It’s not as though the military fiction canon ignores social commentary; books like Slaughterhouse-Five and Catch-22 certainly have a lot to say. But while many celebrated works in the genre feature criticisms of war and the armed services, water & power is the first of them I’ve encountered whose critiques discuss the racism, sexism, and homophobia running rampant in military culture. (At least in Navy culture, which the book focuses on.) The most climactic moments are not just battles and bombings—they’re also things like the Tailhook Scandal, a three-day symposium after which eighty-three women and seven men reported sexual misconduct. “A group of up to two hundred men who lined the corridor outside the hospitality suites around 10:30 each night” engaged in behaviors ranging from “consensual pats on the breasts and buttocks to violent grabbing, groping, clothes-stripping, and other assaultive behavior.” Steven Dunn, a Black West Virginia native, experienced Navy culture close up during his ten years of service.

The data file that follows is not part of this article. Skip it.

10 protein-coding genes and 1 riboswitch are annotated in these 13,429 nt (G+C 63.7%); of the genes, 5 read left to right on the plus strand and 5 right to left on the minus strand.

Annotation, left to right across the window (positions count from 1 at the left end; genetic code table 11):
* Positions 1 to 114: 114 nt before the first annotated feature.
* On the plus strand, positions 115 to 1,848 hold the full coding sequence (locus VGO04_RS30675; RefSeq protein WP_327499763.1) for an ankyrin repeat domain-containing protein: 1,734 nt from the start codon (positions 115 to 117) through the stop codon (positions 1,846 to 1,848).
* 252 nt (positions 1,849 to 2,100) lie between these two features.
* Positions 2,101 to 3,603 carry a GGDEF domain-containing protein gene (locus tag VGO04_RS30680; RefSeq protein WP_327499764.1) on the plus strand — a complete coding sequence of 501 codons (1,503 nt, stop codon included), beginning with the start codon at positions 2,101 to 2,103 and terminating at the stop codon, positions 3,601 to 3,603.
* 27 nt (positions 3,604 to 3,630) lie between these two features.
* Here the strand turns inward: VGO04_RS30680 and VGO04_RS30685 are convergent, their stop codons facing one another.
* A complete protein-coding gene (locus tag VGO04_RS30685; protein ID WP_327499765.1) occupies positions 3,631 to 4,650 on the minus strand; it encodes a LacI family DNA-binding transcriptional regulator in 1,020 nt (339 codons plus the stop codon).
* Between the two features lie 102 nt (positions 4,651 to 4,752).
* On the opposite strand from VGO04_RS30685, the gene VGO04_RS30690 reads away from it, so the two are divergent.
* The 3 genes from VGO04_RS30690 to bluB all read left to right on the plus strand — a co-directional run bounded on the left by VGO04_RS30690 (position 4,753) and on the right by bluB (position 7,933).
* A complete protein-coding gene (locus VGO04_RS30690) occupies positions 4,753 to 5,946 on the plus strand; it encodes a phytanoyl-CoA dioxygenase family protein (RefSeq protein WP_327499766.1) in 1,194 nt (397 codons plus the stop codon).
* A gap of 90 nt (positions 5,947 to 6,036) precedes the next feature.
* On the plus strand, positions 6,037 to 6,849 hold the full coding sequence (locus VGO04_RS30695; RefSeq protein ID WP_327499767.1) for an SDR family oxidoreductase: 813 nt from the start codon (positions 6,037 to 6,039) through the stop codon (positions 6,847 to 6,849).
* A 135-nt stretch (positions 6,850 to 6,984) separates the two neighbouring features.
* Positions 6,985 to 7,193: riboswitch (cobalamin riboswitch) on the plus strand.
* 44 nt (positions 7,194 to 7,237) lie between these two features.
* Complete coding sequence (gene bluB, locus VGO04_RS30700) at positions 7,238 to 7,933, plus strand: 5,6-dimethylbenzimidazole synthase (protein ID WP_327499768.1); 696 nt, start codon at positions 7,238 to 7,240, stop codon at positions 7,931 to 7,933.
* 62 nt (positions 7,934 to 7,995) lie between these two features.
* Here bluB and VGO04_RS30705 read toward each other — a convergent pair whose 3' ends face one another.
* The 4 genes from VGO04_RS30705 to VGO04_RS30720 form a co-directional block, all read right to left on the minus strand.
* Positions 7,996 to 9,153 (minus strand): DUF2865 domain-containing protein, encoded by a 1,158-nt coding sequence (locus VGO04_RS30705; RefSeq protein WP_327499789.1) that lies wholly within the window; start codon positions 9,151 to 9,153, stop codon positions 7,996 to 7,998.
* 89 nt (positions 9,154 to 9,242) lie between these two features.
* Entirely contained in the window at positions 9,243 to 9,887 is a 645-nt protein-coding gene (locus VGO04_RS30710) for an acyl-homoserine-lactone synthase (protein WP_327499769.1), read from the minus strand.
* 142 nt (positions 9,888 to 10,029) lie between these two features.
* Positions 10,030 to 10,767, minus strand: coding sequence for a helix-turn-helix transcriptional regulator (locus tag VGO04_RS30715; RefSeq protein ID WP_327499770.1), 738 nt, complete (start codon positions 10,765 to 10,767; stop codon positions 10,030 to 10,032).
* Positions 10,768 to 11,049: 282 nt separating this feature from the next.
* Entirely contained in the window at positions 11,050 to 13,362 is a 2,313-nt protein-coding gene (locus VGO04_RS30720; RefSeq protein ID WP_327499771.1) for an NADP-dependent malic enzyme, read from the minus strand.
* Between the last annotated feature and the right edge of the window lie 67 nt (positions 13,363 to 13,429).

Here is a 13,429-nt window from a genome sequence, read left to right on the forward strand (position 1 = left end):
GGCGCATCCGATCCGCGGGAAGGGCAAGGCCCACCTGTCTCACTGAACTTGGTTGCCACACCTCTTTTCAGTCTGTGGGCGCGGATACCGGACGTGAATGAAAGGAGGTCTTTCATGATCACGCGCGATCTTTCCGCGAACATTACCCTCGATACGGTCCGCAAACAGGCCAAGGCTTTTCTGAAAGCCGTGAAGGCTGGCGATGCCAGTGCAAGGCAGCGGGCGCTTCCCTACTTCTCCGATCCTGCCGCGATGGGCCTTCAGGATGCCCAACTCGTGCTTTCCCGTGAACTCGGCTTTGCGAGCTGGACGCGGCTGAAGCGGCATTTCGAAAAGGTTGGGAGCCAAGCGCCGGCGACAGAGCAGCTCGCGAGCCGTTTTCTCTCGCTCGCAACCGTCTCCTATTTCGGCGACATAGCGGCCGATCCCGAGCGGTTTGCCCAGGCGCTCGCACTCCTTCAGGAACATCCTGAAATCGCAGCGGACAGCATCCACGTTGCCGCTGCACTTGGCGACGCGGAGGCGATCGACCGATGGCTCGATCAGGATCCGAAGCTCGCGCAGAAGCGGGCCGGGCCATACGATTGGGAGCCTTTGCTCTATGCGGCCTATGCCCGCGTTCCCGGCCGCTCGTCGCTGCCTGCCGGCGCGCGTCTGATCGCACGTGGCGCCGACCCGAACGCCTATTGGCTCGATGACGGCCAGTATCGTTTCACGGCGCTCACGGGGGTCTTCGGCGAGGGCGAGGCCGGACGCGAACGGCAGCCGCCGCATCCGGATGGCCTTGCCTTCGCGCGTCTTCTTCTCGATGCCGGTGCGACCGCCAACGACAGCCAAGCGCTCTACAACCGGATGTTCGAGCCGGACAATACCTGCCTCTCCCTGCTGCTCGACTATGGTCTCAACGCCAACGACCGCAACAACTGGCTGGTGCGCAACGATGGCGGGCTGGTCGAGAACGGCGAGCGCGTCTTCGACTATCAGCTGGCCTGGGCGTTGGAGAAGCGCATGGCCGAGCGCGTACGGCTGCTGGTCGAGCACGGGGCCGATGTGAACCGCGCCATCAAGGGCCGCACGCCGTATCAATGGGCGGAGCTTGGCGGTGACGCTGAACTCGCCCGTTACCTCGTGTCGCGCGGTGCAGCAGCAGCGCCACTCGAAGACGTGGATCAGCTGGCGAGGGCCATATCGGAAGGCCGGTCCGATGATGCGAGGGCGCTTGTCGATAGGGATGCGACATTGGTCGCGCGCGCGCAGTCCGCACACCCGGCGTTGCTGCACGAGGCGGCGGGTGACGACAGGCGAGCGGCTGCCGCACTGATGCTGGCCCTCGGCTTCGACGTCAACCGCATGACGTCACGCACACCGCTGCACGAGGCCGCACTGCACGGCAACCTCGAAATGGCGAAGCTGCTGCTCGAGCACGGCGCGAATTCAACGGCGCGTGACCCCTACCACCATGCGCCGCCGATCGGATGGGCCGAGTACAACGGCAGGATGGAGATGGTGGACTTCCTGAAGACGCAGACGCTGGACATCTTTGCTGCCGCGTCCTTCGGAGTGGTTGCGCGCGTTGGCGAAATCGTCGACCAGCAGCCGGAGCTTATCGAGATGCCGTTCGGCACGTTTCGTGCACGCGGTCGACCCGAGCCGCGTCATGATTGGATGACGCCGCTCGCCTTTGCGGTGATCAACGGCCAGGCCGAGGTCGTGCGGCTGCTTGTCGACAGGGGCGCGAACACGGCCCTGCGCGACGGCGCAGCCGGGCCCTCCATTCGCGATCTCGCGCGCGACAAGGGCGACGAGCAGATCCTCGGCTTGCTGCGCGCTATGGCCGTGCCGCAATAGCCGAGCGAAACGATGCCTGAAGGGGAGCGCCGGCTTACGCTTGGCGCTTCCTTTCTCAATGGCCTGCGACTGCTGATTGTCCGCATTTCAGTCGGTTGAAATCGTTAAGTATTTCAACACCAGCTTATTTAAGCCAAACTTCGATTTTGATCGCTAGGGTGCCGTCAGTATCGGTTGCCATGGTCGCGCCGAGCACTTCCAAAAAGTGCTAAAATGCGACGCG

In this month’s Friday Reads, we’re hearing from our volunteer readers, who consider submissions for print and online publication. Their book recommendations range from poetry collections to recent novel debuts and Flannery O’Connor short stories revisited through the lens of anti-racism. Read on for new quarantine entertainment and keep an eye out for a second round of recommendations from our volunteer readers, out later this fall.
Recommendations: Thin Girls by Diana Clarke; Shiner by Maggie Nelson; Complete Stories by Flannery O’Connor; Cherry by Nico Walker, Dear Edward by Ann Napolitano.